The Ultimate 10k Playlist

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Does the ultimate running playlist exist?

I tried to create my perfect 10k playlist once. 14 upbeat indie pop and rock stompers to guide me to a personal best. BPMs from 160 to 170 – my ideal race day cadence. Each tune handpicked for the perfect blend of tempo and tone.

There was no way it could fail. Or, so I thought, anyway.

The Cure

It started with A Forest.

It was an ordinary day and I was enjoying a routine run. Four or five miles at a steady pace along the seafront. As I remember, the weather was pleasant, and the breeze was gentle.

Then The Cure popped into my ears. A Forest. The guitar riff kicks straight in, accompanied by the snappy snare that sets a metronomic rhythm.

My feet fell quickly in step. I didn’t notice at first, but my pace upped a couple of notches. Each step hit the beat. Light toes tickling the pavement as my I found my chi (I may not actually have found my chi. I’m not entirely sure what it is. But my form felt perfect). A kilometre whizzed by in under four and a half minutes. Not a blistering pace, I know, but it seemed so easy. I may even have smiled.

I’ve always considered 45 minutes to be a great time for 10k. My PB is 43:30, but I haven’t come close to that since. I remember thinking that, maybe, I’d been going about it all wrong. Maybe I needed the right stimulus. Maybe some aural energy could power me to a new PB – even though I’d crept onto the wrong side of 40 since the previous one.

The idea of the perfect running playlist was born on that day.

The Longlist

Over the coming weeks I began to mentally assemble my playlist. Ten to 12 songs should do it, I figured. Probably add a couple of extras; give myself some wiggle room. I had some tunes in mind and I turned to the internet to check tempos – the BPM was all important.

Before long I had my longlist. 20 or so songs that met the criteria of pace and feel. Plus, they were all great tunes (to my ears – I know not everyone would agree). I tweaked, cajoled and shuffled until I found my favourites. 14 songs. About 51 minutes. Sure, there were some extras. But that’s fine. Extras are good.

The Trial Run

I was conscience of overplaying the playlist. Some of these tunes had been with me for many years. I didn’t want to ruin any by playing them too often.

With that in mind, I waited until the conditions were right before the inaugural trial. I needed to be running well. I had to be injury free. And the weather played a big part, too. It gets breezy by the coast and it doesn’t take much to strip a few seconds off your pace.

In the end, it wasn’t long before the right day rolled around. I wouldn’t normally target a PB outside of a ‘race’. I’d miss the energy of my fellow runners and the support of the adoring crowds. Besides, there’s no guarantee my Garmin would be entirely accurate. But that’s okay. This was more about validating my playlist than bragging on a new fastest time.

The Disappointment

There’s no point sugar-coating this – it wasn’t successful. I warmed up with a light jog to the promenade, then plugged myself in and hit play.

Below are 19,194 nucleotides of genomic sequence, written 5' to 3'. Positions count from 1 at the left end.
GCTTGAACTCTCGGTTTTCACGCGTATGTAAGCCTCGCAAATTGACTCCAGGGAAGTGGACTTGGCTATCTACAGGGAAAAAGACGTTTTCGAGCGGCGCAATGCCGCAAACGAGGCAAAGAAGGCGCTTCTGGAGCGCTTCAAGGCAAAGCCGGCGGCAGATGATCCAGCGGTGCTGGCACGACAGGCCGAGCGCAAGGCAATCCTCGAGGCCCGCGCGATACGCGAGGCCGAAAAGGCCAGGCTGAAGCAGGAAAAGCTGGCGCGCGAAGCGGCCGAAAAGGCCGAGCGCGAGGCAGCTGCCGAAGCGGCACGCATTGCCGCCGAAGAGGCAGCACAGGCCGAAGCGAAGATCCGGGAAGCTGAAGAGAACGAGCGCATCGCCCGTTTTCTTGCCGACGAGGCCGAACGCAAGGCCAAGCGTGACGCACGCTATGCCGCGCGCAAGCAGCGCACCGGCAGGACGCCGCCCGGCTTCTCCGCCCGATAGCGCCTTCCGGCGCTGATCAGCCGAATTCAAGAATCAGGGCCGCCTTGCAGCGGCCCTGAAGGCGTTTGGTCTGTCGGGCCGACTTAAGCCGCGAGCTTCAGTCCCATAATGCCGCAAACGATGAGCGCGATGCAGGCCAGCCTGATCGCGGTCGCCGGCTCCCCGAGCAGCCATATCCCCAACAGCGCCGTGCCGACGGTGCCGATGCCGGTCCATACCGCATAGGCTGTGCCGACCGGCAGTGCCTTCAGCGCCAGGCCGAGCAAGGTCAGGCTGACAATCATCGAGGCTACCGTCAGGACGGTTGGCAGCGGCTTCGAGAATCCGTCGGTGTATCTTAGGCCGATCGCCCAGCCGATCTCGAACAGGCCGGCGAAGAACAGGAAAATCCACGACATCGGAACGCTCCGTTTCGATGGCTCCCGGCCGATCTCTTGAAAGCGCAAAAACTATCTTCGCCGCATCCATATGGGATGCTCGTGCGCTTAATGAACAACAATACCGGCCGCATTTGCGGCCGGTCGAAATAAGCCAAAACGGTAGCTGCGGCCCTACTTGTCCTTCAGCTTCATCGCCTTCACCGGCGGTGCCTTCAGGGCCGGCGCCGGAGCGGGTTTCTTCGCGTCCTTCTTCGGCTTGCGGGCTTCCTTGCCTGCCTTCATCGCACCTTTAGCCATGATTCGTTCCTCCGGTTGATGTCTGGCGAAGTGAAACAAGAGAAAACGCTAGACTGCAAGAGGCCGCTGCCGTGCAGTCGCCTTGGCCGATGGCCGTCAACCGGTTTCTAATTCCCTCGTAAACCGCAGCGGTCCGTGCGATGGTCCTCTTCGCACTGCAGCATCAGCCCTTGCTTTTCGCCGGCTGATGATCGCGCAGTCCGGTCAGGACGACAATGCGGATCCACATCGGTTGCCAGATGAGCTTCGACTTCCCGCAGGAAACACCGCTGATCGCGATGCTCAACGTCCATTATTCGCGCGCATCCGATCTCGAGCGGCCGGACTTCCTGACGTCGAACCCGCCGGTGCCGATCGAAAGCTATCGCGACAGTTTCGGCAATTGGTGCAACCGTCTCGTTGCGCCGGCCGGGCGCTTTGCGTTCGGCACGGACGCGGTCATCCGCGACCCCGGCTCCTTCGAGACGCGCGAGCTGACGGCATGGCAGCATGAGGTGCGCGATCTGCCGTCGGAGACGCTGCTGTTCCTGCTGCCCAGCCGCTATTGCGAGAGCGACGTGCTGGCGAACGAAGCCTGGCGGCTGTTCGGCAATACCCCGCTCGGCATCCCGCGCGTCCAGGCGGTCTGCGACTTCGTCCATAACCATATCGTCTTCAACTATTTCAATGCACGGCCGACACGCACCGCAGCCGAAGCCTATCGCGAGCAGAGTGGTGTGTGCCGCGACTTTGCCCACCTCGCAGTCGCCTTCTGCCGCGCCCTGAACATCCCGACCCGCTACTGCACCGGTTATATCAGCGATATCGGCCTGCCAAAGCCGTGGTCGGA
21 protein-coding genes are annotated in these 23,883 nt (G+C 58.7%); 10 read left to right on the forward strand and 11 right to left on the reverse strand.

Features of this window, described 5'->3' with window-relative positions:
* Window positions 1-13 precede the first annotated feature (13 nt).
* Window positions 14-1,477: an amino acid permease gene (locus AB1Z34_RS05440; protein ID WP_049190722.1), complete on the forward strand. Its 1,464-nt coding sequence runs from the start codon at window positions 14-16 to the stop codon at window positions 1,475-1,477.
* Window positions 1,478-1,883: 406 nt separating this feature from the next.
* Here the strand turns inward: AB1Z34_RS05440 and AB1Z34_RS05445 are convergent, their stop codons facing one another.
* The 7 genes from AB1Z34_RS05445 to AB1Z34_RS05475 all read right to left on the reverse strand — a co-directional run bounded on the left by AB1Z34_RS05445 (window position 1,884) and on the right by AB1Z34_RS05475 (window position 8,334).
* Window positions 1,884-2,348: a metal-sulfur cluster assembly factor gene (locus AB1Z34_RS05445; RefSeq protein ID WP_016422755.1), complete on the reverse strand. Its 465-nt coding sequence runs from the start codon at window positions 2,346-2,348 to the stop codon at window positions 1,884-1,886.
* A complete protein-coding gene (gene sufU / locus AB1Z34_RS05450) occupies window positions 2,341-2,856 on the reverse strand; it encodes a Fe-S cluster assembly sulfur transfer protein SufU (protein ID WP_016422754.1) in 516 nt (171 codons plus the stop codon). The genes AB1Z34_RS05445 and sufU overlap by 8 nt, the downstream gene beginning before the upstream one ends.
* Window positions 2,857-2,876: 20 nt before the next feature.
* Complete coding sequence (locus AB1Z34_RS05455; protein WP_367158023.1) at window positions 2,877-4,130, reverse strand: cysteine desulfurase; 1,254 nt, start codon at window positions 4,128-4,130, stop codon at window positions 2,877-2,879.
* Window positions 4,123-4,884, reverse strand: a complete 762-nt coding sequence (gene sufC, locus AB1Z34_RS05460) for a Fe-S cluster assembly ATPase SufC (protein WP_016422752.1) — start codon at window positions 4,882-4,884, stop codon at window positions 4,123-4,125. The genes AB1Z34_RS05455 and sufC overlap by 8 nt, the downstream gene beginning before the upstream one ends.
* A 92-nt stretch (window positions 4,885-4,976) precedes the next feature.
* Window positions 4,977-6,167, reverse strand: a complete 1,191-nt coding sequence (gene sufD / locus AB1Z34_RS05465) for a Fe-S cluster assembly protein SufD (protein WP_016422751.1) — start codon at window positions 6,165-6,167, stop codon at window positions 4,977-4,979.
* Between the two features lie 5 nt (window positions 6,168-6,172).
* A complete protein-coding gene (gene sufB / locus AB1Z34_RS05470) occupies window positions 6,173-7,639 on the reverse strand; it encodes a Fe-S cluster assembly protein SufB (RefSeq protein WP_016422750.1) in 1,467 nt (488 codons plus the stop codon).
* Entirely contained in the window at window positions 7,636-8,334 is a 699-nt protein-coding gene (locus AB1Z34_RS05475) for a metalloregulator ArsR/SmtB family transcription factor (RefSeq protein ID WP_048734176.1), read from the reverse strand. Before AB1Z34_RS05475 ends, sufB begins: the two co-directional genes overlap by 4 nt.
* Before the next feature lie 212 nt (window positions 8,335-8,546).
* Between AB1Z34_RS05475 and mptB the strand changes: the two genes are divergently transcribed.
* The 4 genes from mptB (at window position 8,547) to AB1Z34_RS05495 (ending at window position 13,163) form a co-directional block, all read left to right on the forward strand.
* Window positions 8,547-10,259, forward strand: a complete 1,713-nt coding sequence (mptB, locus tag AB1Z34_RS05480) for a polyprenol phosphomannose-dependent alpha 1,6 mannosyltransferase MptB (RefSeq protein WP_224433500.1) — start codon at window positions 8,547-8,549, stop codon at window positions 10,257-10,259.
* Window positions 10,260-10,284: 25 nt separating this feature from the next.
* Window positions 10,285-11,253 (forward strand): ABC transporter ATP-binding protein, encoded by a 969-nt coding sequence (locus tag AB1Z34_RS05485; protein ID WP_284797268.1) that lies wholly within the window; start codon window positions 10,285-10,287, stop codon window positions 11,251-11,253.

Moving to New York, the Wombats’ depression busting anthem, got me started.

It’s hard to find your rhythm straight off, I know that. But something was definitely wrong. I ran too fast, then too slow. My form was all over the place. It just wasn’t right.

Looking back, I recognise that I chose the wrong opener. It feels too fast and the beat’s too syncopated. There’s aggression in the guitar. The snare trips over a bouncy kick. It’s not the song’s fault. It’s a great tune with a fantastic, sing-out-loud chorus. But it was a bad choice and I struggled to match the rhythm.

From there, things didn’t improve. Whether it was me or my playlist, nothing went well.

I usually try not to check my pace while I run. My GPS watch is for post-run data nerdery (what? that’s definitely a word) and distance tracking. I typically run by feel. It’s rare that I’ll consult my watch other than a cursory glance as it announces each KM.

But that day I was too focussed on the music and too busy checking my pace. There was no ‘feel’ at all.

The Race Day

Race day hasn’t yet materialised. I should say, a race day where this playlist lifts my pace to a blistering PB, hasn’t yet materialised. This feels like a massive anti-climax, but it’s the truth.

I’m clearly no elite athlete. A PB for me is a rare and wonderful achievement. The necessary conditions would, realistically, need to be manufactured in a laboratory. Ideally with a strong breeze at my back.

Little niggles, poor fitness and some spare kilograms have ensured conditions haven’t been right. With this summer likely to be mullered by coronavirus, I don’t think this will be my year.  

I’ll take the opportunity to tweak my running playlist. I’m tempted to go more electronic – perhaps some old school breaks might do the trick. Who knows? Right now, with a bit more belly than I need, PBs feel like the stuff of dreams. Younger, slimmer dreams.

The Ultimate Running Playlist?

Moving to New York – The Wombats

Stay Away – Nirvana

A Forest – The Cure – probably should have started with this song

I Can Talk – Two Door Cinema Club

Bullet in the Head – Rage Against the Machine

Mansize Rooster – Supergrass

White Onions – Foals

Brianstorm – Arctic Monkeys

Lonely Boy – The Black Keys

Seen it all – Jake Bugg

Sabotage – Beastie Boys

The Look – Metronomy

Helicopter – Bloc Party

Black and White Town – Doves

What do you think?

Do you have a PB playlist?

Are there certain songs that always lift your pace?

Would any of these make it into your selection?

Let me know in the comments.

Apple Music / Spotify

Apple Music

Image credit – Image by Mabel Amber from Pixabay